The United Auto Workers will attempt to organize workers at Tesla, UAW President Dennis Williams told reporters during a recent roundtable discussion at union headquarters in Detroit.
“We have contacts there. We know that plant very well. It’s the old NUMMI plant. We’re very interested in Tesla,” Williams said.
The Tesla factory is in Fremont, California, just outside San Francisco. The electric car company builds its Model S and new Model X there and it once belonged to the New United Motors Manufacturing Inc., a General Motors and Toyota joint venture that employed 5,000 UAW members. The NUMMI plant closed in 2010 and Tesla now has about 1,000 employees at the site.
Williams declined to offer any details of the organizing effort but he said he had met with Tesla founder Elon Musk, though the meeting was not recently. Musk has said in the past that he would let employees decide if they wanted a union.
“I think he’s a fascinating man. When I met him, we had some dialog,” Williams told reporters, adding that Musk also had met with his predecessor, former UAW president Bob King. “I think he is a very unique individual,” said Williams, adding that Musk had impressed him with his passion for engineering.
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However, Williams said he is also aware that Tesla is still producing a relatively small number of vehicles, but has plans to build as many as 500,000 electric vehicles annually by 2018. “We know they haven’t made their production (targets).”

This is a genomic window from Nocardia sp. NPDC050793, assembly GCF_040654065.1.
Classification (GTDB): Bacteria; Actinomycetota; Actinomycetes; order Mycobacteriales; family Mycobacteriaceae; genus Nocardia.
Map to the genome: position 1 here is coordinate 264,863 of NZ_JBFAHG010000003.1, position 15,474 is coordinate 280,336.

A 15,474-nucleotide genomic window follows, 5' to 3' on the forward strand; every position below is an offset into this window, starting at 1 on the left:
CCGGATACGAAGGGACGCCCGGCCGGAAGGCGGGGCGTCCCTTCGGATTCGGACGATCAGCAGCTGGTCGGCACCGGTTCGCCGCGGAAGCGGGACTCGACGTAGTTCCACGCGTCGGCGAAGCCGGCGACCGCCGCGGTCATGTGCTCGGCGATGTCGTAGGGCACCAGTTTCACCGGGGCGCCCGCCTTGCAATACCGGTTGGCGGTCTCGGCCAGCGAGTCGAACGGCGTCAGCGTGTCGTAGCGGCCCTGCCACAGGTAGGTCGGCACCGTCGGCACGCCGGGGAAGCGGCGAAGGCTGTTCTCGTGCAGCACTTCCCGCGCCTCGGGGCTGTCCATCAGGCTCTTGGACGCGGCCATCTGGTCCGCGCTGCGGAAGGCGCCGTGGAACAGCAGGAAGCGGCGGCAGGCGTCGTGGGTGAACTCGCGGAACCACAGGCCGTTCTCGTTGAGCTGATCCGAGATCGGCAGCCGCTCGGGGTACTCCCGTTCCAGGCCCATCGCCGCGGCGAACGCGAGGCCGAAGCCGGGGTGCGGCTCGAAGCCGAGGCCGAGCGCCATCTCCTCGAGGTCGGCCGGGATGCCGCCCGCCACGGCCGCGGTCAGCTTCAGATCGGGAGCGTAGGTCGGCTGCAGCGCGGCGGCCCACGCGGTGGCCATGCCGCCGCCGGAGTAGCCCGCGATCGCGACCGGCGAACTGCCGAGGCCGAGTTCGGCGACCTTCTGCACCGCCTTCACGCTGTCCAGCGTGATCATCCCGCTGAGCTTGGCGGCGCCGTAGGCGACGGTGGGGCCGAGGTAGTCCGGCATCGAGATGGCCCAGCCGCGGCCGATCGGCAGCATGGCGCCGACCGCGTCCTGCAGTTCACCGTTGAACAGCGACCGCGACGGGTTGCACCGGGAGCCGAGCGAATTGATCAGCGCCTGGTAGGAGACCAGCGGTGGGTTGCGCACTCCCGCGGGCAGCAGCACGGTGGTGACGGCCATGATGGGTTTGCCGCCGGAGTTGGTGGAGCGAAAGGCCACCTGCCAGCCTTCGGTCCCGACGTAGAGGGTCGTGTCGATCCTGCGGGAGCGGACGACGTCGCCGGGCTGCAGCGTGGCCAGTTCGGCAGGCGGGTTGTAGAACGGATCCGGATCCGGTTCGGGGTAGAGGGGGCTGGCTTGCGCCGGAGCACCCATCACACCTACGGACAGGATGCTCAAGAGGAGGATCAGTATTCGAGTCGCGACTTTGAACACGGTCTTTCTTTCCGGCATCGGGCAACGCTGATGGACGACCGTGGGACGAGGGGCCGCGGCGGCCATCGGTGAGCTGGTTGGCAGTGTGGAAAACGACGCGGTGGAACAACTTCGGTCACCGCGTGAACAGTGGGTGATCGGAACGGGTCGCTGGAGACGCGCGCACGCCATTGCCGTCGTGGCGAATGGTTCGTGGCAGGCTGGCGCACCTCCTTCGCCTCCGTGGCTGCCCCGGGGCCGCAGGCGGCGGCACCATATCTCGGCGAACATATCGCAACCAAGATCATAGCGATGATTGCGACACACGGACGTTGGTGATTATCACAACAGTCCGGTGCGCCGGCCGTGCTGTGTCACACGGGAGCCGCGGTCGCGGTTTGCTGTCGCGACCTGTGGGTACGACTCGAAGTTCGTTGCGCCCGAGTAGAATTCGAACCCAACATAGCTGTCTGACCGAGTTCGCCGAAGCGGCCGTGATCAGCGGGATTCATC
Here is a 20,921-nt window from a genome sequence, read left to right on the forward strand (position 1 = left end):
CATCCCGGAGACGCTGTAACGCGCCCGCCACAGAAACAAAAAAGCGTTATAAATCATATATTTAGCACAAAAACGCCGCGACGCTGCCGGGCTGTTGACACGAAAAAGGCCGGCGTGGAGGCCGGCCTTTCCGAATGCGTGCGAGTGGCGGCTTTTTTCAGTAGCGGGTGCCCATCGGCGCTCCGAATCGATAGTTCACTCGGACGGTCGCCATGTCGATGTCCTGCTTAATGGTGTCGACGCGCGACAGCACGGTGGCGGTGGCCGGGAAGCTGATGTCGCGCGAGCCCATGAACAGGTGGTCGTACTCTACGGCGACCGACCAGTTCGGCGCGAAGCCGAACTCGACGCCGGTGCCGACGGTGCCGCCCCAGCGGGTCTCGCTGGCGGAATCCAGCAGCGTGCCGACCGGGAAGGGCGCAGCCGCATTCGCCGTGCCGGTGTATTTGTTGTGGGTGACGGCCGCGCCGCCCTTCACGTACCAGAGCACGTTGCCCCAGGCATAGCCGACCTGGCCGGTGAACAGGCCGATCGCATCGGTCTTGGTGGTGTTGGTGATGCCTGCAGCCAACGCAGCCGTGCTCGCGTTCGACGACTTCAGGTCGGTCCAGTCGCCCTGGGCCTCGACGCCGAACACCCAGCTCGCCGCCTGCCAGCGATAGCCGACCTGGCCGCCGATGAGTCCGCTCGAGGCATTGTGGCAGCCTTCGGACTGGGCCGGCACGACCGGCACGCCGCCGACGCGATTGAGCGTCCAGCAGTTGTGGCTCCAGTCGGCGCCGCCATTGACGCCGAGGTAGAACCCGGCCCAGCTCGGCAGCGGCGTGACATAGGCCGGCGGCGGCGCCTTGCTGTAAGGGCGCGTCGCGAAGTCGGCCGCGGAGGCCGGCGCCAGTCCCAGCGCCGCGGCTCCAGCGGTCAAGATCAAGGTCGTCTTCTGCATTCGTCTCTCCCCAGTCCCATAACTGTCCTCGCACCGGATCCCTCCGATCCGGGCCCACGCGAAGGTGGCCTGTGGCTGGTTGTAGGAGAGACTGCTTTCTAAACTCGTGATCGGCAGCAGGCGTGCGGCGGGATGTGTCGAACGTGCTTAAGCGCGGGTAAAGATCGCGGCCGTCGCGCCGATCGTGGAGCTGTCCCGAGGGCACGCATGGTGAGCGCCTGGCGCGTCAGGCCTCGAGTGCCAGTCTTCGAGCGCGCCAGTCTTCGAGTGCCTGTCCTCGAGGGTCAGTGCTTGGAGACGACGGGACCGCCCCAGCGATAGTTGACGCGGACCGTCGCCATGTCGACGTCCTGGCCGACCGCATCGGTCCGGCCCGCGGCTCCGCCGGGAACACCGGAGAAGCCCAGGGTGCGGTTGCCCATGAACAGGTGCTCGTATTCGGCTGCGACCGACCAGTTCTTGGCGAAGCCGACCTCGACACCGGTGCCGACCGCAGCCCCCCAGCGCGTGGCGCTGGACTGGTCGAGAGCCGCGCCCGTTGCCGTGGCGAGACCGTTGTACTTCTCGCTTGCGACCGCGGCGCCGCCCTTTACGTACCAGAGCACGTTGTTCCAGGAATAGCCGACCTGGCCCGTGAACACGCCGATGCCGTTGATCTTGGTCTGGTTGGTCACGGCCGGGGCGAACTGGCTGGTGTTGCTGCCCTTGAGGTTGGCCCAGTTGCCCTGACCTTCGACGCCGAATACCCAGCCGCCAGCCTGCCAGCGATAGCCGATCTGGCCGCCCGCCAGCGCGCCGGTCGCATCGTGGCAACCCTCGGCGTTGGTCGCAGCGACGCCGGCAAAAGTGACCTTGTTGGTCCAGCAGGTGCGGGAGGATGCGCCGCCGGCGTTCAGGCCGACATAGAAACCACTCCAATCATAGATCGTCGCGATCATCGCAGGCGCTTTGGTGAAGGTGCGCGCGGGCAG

“We’re not approaching this in adversarial way. We recognized that Tesla as a start-up. It’s not that we have a bone to pick with anybody. We just think people have the right to belong to a union,” said Williams.
He added healthy unions are critical to building a strong middle class in the United States and in countries such as Mexico, where government and corporate interests have combined to keeps wages low.
“I am interested in helping workers in Mexico. Mexico would be a great trading partner if they had free unions and the ability to raise wages. I think the companies are keeping down the wages,” Williams said.
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The UAW president said he also hopes to launch a fight in the U.S. that would limit corporations’ use of temporary workers, adding that companies, such as Nissan, are abusing the current law by hiring hundreds of temporary workers to staff factories in the U.S. so they don’t have to pay higher wages or for benefits.
“Nissan has all these temporary workers. They have no employment rights. To me that’s abuse. That’s so immoral. It is hard to comprehend why people would do that. I think this country needs to be checking its own morality and people need to be called out for it,” he said.
Williams also the union is not yet ready to endorse a Presidential candidate. The union will support the Democratic candidate, he added. The union did send a questionnaire to Republican candidates, asking for answers to specific policy question, but neither Donald Trump nor any of the other GOP candidates bothered to reply, according to Williams.
“I can tell you we sent out surveys to all the candidates. Only the Democrats responded. I was kind of surprised the Republicans didn’t answer our survey,” he said. Williams added he was not impressed with Donald Trump’s suggestion that the best way to create more jobs in the U.S. was to reduce wages.
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“I don’t know how that’s helping the middle class or American workers. We ruled him out real quick. He called his own destiny with us,” Williams said.